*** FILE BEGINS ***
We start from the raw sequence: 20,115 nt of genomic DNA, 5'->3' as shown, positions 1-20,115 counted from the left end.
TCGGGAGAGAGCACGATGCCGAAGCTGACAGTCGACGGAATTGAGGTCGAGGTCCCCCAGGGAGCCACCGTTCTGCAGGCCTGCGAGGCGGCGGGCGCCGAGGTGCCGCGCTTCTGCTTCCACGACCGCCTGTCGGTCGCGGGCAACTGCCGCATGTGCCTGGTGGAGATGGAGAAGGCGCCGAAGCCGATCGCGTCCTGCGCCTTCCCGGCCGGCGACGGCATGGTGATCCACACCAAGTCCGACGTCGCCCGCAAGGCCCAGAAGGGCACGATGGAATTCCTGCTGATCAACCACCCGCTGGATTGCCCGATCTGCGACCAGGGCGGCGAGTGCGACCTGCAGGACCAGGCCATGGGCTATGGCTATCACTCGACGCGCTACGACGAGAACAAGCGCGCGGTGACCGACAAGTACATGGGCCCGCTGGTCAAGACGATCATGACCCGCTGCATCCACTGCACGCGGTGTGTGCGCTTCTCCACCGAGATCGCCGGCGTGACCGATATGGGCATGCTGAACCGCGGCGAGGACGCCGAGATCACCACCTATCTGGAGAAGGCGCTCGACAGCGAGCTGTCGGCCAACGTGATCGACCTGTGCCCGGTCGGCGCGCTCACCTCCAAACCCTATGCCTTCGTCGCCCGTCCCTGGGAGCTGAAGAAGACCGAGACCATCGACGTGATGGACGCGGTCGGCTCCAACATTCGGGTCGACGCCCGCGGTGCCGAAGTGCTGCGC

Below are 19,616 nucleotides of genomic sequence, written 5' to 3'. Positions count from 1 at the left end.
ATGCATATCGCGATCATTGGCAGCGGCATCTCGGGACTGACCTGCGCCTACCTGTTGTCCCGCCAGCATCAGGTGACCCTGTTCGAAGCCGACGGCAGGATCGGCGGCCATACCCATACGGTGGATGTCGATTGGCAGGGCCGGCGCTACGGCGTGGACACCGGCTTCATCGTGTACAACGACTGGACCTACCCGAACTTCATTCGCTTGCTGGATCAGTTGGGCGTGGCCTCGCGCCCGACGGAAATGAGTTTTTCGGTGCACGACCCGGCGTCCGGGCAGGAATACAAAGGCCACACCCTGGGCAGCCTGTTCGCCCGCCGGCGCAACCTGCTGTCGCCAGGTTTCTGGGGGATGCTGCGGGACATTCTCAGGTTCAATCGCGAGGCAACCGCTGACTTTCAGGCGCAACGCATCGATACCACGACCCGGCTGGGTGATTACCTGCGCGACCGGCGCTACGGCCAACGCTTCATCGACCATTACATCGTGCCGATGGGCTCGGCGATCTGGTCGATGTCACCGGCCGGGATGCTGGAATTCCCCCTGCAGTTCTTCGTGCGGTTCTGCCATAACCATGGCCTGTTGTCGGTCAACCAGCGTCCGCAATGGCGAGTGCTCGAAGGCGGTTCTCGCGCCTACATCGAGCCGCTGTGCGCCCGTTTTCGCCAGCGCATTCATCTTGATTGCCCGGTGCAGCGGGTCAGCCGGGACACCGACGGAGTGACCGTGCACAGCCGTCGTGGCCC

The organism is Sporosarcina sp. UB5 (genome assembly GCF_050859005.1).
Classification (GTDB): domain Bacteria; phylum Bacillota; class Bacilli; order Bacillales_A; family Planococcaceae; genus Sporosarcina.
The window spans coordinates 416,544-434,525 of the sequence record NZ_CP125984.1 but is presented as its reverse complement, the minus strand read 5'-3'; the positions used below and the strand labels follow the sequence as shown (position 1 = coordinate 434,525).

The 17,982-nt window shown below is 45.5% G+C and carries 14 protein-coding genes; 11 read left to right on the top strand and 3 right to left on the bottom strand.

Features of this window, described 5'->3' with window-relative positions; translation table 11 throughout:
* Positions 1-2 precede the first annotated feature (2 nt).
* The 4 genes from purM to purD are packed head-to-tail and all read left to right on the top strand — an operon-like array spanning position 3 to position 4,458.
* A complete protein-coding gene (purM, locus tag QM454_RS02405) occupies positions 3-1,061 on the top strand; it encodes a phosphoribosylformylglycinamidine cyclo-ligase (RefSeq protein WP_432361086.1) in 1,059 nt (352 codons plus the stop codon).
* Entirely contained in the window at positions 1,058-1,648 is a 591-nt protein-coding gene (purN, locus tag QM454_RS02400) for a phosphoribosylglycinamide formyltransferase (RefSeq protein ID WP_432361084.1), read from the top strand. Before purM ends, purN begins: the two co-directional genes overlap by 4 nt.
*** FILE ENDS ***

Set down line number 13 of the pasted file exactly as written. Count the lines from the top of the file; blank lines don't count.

* Entirely contained in the window at positions 1,058-1,648 is a 591-nt protein-coding gene (purN, locus tag QM454_RS02400) for a phosphoribosylglycinamide formyltransferase (RefSeq protein ID WP_432361084.1), read from the top strand. Before purM ends, purN begins: the two co-directional genes overlap by 4 nt.